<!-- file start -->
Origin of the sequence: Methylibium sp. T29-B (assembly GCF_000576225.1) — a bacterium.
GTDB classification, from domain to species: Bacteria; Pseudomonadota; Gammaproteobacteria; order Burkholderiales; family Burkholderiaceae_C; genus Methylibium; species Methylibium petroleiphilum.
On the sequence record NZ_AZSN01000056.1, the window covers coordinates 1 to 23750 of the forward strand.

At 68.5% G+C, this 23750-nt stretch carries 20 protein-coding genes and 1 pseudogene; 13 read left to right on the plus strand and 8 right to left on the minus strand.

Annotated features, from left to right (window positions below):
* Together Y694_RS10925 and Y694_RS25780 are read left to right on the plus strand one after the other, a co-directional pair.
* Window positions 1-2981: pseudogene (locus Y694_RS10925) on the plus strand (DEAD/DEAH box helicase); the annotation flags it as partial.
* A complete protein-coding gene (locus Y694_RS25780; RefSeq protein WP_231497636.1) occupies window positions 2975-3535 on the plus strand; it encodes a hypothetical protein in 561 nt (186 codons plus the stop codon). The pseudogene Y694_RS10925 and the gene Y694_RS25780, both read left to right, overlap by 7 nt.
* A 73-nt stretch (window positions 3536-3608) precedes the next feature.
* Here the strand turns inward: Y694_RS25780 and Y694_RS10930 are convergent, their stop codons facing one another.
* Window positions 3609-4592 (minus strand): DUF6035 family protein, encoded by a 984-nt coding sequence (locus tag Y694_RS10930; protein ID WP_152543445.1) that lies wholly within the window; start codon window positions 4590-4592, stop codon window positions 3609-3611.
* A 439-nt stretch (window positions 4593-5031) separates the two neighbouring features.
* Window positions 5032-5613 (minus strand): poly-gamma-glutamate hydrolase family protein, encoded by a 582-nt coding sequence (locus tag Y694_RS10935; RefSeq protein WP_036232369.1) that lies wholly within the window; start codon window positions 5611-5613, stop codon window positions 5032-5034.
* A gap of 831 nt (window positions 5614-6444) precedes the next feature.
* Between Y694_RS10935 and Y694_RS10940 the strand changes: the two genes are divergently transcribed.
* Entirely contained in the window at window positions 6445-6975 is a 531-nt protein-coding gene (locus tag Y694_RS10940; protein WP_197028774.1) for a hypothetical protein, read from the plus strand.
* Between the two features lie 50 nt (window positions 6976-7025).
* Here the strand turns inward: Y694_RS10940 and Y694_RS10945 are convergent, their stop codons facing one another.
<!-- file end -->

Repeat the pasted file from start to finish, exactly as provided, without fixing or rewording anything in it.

Origin of the sequence: Methylibium sp. T29-B (assembly GCF_000576225.1) — a bacterium.
GTDB classification, from domain to species: Bacteria; Pseudomonadota; Gammaproteobacteria; order Burkholderiales; family Burkholderiaceae_C; genus Methylibium; species Methylibium petroleiphilum.
On the sequence record NZ_AZSN01000056.1, the window covers coordinates 1 to 23750 of the forward strand.

At 68.5% G+C, this 23750-nt stretch carries 20 protein-coding genes and 1 pseudogene; 13 read left to right on the plus strand and 8 right to left on the minus strand.

Annotated features, from left to right (window positions below):
* Together Y694_RS10925 and Y694_RS25780 are read left to right on the plus strand one after the other, a co-directional pair.
* Window positions 1-2981: pseudogene (locus Y694_RS10925) on the plus strand (DEAD/DEAH box helicase); the annotation flags it as partial.
* A complete protein-coding gene (locus Y694_RS25780; RefSeq protein WP_231497636.1) occupies window positions 2975-3535 on the plus strand; it encodes a hypothetical protein in 561 nt (186 codons plus the stop codon). The pseudogene Y694_RS10925 and the gene Y694_RS25780, both read left to right, overlap by 7 nt.
* A 73-nt stretch (window positions 3536-3608) precedes the next feature.
* Here the strand turns inward: Y694_RS25780 and Y694_RS10930 are convergent, their stop codons facing one another.
* Window positions 3609-4592 (minus strand): DUF6035 family protein, encoded by a 984-nt coding sequence (locus tag Y694_RS10930; protein ID WP_152543445.1) that lies wholly within the window; start codon window positions 4590-4592, stop codon window positions 3609-3611.
* A 439-nt stretch (window positions 4593-5031) separates the two neighbouring features.
* Window positions 5032-5613 (minus strand): poly-gamma-glutamate hydrolase family protein, encoded by a 582-nt coding sequence (locus tag Y694_RS10935; RefSeq protein WP_036232369.1) that lies wholly within the window; start codon window positions 5611-5613, stop codon window positions 5032-5034.
* A gap of 831 nt (window positions 5614-6444) precedes the next feature.
* Between Y694_RS10935 and Y694_RS10940 the strand changes: the two genes are divergently transcribed.
* Entirely contained in the window at window positions 6445-6975 is a 531-nt protein-coding gene (locus tag Y694_RS10940; protein WP_197028774.1) for a hypothetical protein, read from the plus strand.
* Between the two features lie 50 nt (window positions 6976-7025).
* Here the strand turns inward: Y694_RS10940 and Y694_RS10945 are convergent, their stop codons facing one another.